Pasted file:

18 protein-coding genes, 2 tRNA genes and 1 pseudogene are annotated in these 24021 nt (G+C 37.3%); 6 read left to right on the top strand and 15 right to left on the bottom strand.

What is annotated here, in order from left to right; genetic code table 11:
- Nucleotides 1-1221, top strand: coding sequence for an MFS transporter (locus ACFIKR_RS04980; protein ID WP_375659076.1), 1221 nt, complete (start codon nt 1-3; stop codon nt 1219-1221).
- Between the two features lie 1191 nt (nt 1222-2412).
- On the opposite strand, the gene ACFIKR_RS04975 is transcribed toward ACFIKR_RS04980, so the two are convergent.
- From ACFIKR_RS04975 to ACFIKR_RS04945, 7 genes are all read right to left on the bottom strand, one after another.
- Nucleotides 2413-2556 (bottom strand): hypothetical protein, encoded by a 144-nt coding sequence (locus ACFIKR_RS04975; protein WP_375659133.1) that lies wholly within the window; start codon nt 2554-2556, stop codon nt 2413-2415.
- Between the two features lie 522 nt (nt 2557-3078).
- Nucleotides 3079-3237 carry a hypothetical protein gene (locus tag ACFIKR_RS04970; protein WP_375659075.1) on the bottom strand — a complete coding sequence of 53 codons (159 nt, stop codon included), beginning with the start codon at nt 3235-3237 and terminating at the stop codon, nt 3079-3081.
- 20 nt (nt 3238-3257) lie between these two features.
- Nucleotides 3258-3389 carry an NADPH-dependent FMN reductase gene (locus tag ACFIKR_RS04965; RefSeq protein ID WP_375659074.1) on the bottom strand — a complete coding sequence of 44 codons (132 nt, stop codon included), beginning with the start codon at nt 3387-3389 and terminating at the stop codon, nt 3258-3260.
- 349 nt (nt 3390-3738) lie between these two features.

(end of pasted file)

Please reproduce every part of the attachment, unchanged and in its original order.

18 protein-coding genes, 2 tRNA genes and 1 pseudogene are annotated in these 24021 nt (G+C 37.3%); 6 read left to right on the top strand and 15 right to left on the bottom strand.

What is annotated here, in order from left to right; genetic code table 11:
- Nucleotides 1-1221, top strand: coding sequence for an MFS transporter (locus ACFIKR_RS04980; protein ID WP_375659076.1), 1221 nt, complete (start codon nt 1-3; stop codon nt 1219-1221).
- Between the two features lie 1191 nt (nt 1222-2412).
- On the opposite strand, the gene ACFIKR_RS04975 is transcribed toward ACFIKR_RS04980, so the two are convergent.
- From ACFIKR_RS04975 to ACFIKR_RS04945, 7 genes are all read right to left on the bottom strand, one after another.
- Nucleotides 2413-2556 (bottom strand): hypothetical protein, encoded by a 144-nt coding sequence (locus ACFIKR_RS04975; protein WP_375659133.1) that lies wholly within the window; start codon nt 2554-2556, stop codon nt 2413-2415.
- Between the two features lie 522 nt (nt 2557-3078).
- Nucleotides 3079-3237 carry a hypothetical protein gene (locus tag ACFIKR_RS04970; protein WP_375659075.1) on the bottom strand — a complete coding sequence of 53 codons (159 nt, stop codon included), beginning with the start codon at nt 3235-3237 and terminating at the stop codon, nt 3079-3081.
- 20 nt (nt 3238-3257) lie between these two features.
- Nucleotides 3258-3389 carry an NADPH-dependent FMN reductase gene (locus tag ACFIKR_RS04965; RefSeq protein ID WP_375659074.1) on the bottom strand — a complete coding sequence of 44 codons (132 nt, stop codon included), beginning with the start codon at nt 3387-3389 and terminating at the stop codon, nt 3258-3260.
- 349 nt (nt 3390-3738) lie between these two features.